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Yea,  "lost";   It appears you question that like I do.     I assume Happer didn't forget she wrote the book so how could it be 'lost'.     

Actually, she may have forgotten, Sadly, I read an article that suggested she is rather senile and may not have completely understood what she was signing. I don;t know how trust-worthy the source is though.

http://jezebel.com/be-suspicious-of-the-new-harper-lee-novel-1683488258

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From what I gathered from the articles I read about the book, Go Set a Watchman was indeed written first. After Lee submitted it to an editor, she was told to go write a book that focused more on Atticus. I assume that the editor thought that the original manuscript was not cohesive enough, or focused enough, or sellable enough as it was, but thought that Lee might be able to write a better book if the story were more limited. The result of the second effort was To Kill a Mockingbird. After that, I assume the editor and Lee forgot about the original manuscript, that hadn’t made the grade, and settled for TKAM’s success. I would guess, that when the original manuscript turned up all these years later, enough time had passed that its original contents about civil rights, gave it an opportunity to be more relevant as a historical documentary of sorts.

 

I wonder about it being released unaltered, but maybe her style was just that good back then that it didn’t need to be altered. Maybe the story, in its unaltered form, with the backdrop of history, is now cohesive enough, focused enough, and sellable enough.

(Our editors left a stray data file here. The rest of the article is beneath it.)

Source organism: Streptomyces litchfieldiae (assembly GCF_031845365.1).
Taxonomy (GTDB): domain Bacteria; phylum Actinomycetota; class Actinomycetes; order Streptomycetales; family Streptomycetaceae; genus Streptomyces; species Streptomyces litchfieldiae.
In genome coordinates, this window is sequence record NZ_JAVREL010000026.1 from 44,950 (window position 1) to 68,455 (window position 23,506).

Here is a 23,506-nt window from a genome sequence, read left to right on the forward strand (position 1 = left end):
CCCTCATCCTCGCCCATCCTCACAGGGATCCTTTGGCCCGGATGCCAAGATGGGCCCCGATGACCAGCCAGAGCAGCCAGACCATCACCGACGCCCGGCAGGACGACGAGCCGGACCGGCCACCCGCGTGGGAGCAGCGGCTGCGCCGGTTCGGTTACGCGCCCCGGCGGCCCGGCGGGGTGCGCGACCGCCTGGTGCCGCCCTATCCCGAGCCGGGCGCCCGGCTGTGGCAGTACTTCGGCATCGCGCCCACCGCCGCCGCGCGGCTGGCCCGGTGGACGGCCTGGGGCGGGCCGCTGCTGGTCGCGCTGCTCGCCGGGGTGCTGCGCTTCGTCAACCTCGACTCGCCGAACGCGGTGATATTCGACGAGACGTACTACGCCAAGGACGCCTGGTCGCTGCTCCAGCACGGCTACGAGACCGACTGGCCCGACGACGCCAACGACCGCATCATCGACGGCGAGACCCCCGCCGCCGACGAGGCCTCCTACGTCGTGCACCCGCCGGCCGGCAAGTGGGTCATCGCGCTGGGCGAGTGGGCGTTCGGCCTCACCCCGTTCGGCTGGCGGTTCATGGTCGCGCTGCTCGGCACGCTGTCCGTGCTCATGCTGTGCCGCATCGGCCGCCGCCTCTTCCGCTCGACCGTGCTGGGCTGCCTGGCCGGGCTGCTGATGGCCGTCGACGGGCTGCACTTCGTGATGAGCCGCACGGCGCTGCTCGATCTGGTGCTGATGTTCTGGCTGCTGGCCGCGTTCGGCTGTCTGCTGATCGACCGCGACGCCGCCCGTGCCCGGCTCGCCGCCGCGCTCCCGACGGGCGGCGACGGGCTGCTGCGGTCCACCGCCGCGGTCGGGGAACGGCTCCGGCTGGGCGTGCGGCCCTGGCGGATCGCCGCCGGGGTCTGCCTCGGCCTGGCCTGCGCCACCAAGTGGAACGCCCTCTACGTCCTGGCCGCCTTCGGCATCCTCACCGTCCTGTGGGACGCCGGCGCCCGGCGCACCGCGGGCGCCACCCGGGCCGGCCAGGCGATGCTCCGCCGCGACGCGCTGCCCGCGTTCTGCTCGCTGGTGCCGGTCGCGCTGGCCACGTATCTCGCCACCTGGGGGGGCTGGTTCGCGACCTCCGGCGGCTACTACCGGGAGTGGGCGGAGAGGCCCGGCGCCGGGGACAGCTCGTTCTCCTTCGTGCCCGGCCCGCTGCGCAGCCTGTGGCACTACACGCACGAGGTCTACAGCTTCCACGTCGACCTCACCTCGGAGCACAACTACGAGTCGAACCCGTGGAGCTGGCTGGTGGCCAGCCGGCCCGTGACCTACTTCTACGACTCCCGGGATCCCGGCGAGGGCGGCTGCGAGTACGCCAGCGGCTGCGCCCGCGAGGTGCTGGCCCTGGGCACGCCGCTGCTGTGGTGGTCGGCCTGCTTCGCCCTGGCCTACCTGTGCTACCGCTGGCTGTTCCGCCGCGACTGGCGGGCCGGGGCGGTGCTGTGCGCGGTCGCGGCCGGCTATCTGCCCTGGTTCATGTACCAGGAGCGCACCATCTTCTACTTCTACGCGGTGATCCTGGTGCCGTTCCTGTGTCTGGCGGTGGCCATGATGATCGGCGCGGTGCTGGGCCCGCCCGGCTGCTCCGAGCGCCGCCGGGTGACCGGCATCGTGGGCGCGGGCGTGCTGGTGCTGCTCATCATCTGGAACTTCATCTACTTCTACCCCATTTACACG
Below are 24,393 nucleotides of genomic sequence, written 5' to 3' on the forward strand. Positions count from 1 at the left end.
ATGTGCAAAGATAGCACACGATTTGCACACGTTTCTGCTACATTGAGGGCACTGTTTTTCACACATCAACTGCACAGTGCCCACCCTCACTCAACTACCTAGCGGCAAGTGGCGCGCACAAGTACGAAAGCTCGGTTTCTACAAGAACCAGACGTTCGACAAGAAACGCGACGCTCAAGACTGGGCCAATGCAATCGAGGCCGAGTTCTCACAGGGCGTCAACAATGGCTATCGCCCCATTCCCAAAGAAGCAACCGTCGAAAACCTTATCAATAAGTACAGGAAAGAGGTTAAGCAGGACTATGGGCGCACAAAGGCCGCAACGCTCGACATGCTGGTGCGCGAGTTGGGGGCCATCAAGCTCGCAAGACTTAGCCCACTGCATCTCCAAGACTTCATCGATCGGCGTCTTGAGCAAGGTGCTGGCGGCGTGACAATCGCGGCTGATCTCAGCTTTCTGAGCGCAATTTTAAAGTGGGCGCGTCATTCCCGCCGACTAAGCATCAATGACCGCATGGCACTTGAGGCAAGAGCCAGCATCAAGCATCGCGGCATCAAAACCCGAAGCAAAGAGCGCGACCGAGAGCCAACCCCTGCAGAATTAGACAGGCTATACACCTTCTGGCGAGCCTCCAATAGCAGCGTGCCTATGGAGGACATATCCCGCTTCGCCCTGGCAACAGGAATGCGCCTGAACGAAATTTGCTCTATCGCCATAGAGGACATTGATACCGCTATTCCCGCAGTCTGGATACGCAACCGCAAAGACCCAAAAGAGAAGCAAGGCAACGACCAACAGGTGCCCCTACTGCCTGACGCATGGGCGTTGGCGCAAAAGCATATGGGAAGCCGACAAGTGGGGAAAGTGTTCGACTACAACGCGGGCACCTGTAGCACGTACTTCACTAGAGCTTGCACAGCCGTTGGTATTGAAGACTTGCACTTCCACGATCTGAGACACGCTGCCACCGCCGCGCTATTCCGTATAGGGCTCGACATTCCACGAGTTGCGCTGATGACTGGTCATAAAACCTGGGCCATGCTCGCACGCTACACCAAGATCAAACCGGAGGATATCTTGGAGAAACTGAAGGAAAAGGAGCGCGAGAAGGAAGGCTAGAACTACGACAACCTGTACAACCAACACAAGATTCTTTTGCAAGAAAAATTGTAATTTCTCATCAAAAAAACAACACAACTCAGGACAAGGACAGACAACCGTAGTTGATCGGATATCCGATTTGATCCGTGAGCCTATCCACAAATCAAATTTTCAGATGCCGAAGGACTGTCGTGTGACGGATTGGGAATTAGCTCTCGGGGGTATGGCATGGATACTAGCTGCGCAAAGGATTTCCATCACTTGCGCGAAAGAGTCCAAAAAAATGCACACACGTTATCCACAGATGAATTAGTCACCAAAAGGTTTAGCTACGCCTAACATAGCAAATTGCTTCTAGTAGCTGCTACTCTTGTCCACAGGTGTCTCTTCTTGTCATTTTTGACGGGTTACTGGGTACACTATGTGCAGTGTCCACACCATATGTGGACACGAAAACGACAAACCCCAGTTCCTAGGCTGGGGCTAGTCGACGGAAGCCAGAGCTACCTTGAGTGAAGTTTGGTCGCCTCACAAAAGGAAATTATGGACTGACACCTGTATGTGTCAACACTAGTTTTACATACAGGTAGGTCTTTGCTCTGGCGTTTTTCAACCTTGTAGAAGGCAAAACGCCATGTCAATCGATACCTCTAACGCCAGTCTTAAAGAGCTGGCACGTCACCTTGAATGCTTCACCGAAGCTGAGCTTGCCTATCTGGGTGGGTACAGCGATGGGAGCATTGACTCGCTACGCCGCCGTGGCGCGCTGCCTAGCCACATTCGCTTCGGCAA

Or maybe someone just saw an opportunity to make some money from it for very little extra effort.

 

Either way, I’ll probably buy it and read it. The civil rights angle, along with more of Atticus, and a grown up Jean Louise, not to mention my appreciation for TKAM, are enough to sell me. Even if the book isn’t as good as TKAM, it might be able to stand on its own, for what it is, in its own right. I wouldn’t be surprised if it gets made into a movie either.

 

So ... the question is: who would play Atticus and Jean Louise?

 

I suggest that Catherine Keener might make a good Jean Louise, depending on how old Jean Louise is in the book. And for some reason I am thinking George Clooney as Atticus, but he would have to find a new depth of gravitas, and a good makeup artist, to pull it off. If Dill were in the book, and Philip Seymour Hoffman were still alive, he could play Dill, considering that he already played the character on which Dill was based in Capote. (Come to think of it, Catherine Keener played Lee, the basis for Jean Marie, in Capote as well.)

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Yea,  "lost";   It appears you question that like I do.     I assume Happer didn't forget she wrote the book so how could it be 'lost'.